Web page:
3 years ago1,000+ Views
After three decades of debate over its stance on homosexuality, members of the largest group of the Presbyterian Church (U.S.A.) voted on Tuesday to change the definition of marriage in the church’s constitution to include same-sex marriage! The constitution now replaces marriage between "a man and a woman" with "two people, traditionally between a man and a woman." This is really good to hear. So much of what LGBT people face when dealing with religion seems to focus around getting away from that environment. Not that isn't a good choice if that's what they feel works for them but I feel like LGBT Christians sometimes get overlooked or are simply dismissed as an oxymoron. It's nice to know that those who don't want to choose between their religion and having a family/relationship are beginning to have some options.
In Christianity (at least Catholicism), changing Church doctrine is more about reinterpreting the messages in the Bible rather than simply saying "God totally changed his mind." Some people are seeing this as a "clear sign that people just change religion however they want," but I think it's more about being willing to read into religion in a more open minded way.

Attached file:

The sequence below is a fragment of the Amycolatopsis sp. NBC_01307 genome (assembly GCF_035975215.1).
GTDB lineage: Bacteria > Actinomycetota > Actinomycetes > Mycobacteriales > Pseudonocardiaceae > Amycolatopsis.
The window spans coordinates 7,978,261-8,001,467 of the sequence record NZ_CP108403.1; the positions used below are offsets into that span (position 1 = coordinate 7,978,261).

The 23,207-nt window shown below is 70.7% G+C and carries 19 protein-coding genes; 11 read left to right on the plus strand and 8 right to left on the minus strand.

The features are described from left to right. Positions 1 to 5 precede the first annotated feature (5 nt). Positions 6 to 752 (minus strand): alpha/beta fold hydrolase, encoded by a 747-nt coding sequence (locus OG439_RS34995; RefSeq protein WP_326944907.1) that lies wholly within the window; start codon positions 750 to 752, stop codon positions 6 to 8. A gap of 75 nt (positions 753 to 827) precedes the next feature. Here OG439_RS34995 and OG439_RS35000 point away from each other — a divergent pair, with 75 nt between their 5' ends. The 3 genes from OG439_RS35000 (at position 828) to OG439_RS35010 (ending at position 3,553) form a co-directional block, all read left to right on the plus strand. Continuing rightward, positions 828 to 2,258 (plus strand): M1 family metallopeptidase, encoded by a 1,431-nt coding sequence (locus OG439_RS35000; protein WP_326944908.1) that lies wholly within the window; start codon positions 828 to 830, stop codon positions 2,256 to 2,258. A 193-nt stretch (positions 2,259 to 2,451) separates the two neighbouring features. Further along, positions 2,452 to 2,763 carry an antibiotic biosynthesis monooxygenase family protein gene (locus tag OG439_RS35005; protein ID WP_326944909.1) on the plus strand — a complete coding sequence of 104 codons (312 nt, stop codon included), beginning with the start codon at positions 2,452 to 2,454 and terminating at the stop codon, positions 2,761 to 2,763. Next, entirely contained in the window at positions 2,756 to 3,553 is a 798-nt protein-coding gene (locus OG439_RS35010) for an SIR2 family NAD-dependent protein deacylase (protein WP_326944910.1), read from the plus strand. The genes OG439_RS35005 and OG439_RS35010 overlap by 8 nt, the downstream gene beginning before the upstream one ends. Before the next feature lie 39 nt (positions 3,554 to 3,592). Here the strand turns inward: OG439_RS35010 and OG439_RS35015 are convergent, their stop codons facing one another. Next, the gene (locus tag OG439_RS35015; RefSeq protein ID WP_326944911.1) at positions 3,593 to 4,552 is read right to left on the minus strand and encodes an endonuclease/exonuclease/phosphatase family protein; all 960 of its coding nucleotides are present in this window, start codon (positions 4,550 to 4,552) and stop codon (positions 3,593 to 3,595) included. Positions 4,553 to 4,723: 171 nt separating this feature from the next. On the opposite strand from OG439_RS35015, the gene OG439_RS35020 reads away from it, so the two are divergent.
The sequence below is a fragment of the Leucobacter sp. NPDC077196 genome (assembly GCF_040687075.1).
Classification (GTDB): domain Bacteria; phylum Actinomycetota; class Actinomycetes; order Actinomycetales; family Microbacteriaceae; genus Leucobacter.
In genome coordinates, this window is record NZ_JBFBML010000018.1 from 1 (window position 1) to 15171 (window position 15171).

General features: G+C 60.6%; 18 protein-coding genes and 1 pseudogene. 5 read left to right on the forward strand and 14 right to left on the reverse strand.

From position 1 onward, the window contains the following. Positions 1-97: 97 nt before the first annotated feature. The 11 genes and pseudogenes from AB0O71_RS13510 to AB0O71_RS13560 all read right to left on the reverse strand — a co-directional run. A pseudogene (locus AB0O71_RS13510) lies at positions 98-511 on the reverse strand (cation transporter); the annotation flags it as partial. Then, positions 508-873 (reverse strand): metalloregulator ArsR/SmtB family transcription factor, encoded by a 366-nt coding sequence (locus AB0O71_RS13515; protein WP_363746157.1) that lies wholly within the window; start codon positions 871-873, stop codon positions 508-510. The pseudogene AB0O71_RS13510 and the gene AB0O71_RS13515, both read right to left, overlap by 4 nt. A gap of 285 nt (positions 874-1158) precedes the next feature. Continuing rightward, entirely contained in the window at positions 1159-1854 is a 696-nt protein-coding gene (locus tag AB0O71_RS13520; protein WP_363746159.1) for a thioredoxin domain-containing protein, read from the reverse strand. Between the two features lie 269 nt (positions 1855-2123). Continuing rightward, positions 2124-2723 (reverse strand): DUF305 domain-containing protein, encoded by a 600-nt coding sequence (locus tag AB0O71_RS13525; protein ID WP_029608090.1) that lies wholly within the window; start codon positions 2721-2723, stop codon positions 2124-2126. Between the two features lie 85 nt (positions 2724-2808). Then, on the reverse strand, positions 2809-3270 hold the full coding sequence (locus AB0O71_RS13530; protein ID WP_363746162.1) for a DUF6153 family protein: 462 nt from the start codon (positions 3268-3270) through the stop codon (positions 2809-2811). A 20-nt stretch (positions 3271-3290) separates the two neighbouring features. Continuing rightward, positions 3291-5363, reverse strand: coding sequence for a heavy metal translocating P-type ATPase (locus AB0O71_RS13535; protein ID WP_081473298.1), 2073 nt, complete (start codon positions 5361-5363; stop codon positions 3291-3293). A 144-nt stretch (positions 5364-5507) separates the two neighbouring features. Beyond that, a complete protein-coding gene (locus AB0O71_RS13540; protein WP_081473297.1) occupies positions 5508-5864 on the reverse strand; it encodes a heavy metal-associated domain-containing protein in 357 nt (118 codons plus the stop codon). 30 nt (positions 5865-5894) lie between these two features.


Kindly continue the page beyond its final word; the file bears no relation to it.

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@missophiestik I thought it was really well said, too. The kind of moderate statement this change needs to begin with: "Yes, it was traditionally man and woman, but we are working to allow deviations from that." It still includes the premise that so many people find important (that it may have been traditionally only man and woman) but also allows for appropriate changes.
@Spudsy2061 I do think that, ultimately, many of the religious that aren't incredibly strict in their control over all aspects of lifestyle will change. It's just a matter of asking "when"! @BreeHorne Me, too!
@amog32 I think it's a little more than that. These churchs run off their member donations. If the Catholic church go back to isolating a lot of the younger members with "traditionalist" values they might force their own hand on issues like this.
@Spudsy2061 True. Many younger (and even members into their 30s and 40s, now) have differing views from the overall organizations, I think.
Didn't a ton of people already leave this main denomination for previous changes, though? How many churches/member does this really reflect?